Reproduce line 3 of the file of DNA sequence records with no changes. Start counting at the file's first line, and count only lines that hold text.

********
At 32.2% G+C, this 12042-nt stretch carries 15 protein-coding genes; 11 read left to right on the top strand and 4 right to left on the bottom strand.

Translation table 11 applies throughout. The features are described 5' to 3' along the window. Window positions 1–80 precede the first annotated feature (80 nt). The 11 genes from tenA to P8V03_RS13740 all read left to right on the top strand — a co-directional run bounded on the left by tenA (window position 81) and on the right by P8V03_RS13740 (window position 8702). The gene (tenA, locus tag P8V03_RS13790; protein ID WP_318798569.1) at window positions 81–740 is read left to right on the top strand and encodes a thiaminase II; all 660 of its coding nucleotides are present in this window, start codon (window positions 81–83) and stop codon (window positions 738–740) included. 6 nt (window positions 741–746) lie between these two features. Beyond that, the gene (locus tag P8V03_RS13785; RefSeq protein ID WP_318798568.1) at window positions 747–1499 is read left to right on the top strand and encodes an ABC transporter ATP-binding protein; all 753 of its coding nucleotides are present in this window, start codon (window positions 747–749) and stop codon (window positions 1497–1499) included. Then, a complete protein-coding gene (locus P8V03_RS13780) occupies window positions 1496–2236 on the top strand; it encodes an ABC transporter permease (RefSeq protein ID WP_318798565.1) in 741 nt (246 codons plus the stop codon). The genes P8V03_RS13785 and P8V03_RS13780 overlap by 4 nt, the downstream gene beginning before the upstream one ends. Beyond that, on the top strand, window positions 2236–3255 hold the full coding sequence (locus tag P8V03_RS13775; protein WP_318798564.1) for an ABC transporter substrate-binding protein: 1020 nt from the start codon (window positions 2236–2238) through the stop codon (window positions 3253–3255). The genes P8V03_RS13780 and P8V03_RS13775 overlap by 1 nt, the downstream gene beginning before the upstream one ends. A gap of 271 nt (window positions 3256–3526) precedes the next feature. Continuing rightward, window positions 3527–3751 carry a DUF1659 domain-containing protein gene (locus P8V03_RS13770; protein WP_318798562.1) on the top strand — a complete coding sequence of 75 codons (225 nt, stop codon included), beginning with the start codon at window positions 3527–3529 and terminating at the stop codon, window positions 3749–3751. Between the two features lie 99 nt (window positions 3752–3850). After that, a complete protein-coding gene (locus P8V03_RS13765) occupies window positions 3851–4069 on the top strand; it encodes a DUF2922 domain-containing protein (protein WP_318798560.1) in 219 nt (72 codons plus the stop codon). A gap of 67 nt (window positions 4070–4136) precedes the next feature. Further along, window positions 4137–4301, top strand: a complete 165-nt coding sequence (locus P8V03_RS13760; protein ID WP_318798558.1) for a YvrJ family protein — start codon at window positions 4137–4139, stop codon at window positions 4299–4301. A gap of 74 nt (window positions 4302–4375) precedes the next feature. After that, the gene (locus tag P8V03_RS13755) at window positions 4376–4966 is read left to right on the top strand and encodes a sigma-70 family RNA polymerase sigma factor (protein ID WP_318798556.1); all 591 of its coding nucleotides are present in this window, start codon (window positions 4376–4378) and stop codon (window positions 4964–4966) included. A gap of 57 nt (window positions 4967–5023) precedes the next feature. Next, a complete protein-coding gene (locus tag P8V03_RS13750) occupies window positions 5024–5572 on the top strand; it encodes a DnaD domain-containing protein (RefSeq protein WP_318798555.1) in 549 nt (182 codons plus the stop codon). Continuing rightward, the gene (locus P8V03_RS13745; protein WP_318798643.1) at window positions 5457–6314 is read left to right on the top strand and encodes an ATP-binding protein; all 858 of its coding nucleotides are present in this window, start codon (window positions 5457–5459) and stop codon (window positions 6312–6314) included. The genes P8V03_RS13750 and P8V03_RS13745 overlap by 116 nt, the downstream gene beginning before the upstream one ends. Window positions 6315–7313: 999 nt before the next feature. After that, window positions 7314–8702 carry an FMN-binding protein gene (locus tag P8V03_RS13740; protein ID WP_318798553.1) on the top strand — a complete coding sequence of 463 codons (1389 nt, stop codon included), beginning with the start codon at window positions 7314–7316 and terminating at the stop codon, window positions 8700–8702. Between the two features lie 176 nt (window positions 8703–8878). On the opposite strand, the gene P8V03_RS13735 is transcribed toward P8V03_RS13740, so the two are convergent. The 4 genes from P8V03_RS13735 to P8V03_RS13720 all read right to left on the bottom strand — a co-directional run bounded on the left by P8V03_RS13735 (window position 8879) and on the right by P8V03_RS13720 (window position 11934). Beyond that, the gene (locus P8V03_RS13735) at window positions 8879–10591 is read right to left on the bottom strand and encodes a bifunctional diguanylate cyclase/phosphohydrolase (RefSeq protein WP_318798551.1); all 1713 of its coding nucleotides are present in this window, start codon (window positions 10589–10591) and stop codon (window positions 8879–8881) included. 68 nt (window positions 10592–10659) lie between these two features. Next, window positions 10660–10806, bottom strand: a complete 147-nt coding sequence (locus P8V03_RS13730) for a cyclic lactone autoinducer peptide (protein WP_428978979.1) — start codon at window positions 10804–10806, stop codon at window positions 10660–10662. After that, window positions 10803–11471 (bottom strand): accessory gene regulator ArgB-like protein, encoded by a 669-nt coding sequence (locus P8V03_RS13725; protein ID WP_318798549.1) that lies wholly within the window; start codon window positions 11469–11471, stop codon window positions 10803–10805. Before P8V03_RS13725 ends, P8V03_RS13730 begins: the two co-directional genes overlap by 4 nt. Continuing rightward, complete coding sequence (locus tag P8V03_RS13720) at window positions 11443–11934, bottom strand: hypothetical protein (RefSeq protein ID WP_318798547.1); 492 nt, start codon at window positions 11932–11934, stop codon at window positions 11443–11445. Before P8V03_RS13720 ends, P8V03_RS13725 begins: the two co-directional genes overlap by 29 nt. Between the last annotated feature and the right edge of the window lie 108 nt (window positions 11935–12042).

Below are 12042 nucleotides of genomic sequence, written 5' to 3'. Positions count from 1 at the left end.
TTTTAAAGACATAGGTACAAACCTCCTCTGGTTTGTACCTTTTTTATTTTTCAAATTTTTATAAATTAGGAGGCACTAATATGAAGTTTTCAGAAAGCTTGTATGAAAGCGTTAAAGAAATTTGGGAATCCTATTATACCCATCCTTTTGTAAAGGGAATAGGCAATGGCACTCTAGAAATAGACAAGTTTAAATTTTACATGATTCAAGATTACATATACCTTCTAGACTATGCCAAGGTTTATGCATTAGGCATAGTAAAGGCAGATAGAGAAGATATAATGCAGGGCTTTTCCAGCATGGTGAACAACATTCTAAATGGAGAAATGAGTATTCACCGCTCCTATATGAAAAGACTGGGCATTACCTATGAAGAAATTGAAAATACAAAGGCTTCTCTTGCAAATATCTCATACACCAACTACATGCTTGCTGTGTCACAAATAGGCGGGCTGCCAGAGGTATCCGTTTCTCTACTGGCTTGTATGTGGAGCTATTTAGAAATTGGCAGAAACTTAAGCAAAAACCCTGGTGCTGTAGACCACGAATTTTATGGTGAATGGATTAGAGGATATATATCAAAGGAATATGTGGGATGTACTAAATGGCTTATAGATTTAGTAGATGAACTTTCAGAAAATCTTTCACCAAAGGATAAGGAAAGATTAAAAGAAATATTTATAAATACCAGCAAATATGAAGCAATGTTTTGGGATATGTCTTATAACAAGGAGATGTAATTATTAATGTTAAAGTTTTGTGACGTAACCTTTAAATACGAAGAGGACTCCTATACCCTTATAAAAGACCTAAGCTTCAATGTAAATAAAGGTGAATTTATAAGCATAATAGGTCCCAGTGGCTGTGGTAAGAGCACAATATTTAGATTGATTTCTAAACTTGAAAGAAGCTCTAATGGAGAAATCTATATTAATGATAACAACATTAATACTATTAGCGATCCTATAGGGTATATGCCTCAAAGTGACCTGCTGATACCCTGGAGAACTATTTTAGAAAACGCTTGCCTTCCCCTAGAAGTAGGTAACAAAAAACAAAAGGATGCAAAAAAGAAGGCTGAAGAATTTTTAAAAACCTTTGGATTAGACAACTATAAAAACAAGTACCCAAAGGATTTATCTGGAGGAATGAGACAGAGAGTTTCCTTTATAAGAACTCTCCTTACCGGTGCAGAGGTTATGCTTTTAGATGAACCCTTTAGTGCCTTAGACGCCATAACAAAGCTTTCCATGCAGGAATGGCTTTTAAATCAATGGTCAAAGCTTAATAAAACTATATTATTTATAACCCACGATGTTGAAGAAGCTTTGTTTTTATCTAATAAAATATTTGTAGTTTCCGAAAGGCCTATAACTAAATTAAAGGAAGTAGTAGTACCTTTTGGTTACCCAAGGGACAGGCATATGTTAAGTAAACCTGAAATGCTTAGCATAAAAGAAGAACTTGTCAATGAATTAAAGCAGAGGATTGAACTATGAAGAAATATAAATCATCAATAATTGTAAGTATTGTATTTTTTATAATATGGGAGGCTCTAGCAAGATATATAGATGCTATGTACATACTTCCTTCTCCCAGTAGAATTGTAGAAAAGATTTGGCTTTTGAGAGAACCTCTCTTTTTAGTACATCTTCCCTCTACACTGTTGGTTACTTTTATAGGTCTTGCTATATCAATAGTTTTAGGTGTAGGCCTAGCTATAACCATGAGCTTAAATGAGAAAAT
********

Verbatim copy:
Below are 12042 nucleotides of genomic sequence, written 5' to 3'. Positions count from 1 at the left end.